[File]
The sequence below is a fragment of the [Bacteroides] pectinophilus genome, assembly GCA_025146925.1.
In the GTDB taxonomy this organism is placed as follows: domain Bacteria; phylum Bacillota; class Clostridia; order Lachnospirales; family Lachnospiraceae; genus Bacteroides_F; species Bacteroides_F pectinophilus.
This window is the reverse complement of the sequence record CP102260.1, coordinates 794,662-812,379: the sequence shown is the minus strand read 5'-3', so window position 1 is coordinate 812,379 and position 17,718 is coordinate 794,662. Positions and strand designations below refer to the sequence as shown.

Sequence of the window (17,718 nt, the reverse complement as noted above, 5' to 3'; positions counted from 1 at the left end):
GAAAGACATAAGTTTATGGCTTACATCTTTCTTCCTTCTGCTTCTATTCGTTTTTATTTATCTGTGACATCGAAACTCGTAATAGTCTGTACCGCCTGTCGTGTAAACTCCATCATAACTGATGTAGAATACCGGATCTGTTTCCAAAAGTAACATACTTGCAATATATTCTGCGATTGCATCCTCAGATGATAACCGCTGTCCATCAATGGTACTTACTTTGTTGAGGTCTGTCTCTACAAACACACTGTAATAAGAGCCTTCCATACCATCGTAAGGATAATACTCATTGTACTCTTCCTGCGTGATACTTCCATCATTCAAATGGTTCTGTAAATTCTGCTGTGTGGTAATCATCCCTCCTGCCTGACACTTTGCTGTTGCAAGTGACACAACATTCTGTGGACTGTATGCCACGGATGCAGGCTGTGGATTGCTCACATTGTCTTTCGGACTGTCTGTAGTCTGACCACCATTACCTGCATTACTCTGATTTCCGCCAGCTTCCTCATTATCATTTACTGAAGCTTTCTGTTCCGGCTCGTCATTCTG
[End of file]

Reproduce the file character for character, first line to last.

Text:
The sequence below is a fragment of the [Bacteroides] pectinophilus genome, assembly GCA_025146925.1.
In the GTDB taxonomy this organism is placed as follows: domain Bacteria; phylum Bacillota; class Clostridia; order Lachnospirales; family Lachnospiraceae; genus Bacteroides_F; species Bacteroides_F pectinophilus.
This window is the reverse complement of the sequence record CP102260.1, coordinates 794,662-812,379: the sequence shown is the minus strand read 5'-3', so window position 1 is coordinate 812,379 and position 17,718 is coordinate 794,662. Positions and strand designations below refer to the sequence as shown.

Sequence of the window (17,718 nt, the reverse complement as noted above, 5' to 3'; positions counted from 1 at the left end):
GAAAGACATAAGTTTATGGCTTACATCTTTCTTCCTTCTGCTTCTATTCGTTTTTATTTATCTGTGACATCGAAACTCGTAATAGTCTGTACCGCCTGTCGTGTAAACTCCATCATAACTGATGTAGAATACCGGATCTGTTTCCAAAAGTAACATACTTGCAATATATTCTGCGATTGCATCCTCAGATGATAACCGCTGTCCATCAATGGTACTTACTTTGTTGAGGTCTGTCTCTACAAACACACTGTAATAAGAGCCTTCCATACCATCGTAAGGATAATACTCATTGTACTCTTCCTGCGTGATACTTCCATCATTCAAATGGTTCTGTAAATTCTGCTGTGTGGTAATCATCCCTCCTGCCTGACACTTTGCTGTTGCAAGTGACACAACATTCTGTGGACTGTATGCCACGGATGCAGGCTGTGGATTGCTCACATTGTCTTTCGGACTGTCTGTAGTCTGACCACCATTACCTGCATTACTCTGATTTCCGCCAGCTTCCTCATTATCATTTACTGAAGCTTTCTGTTCCGGCTCGTCATTCTG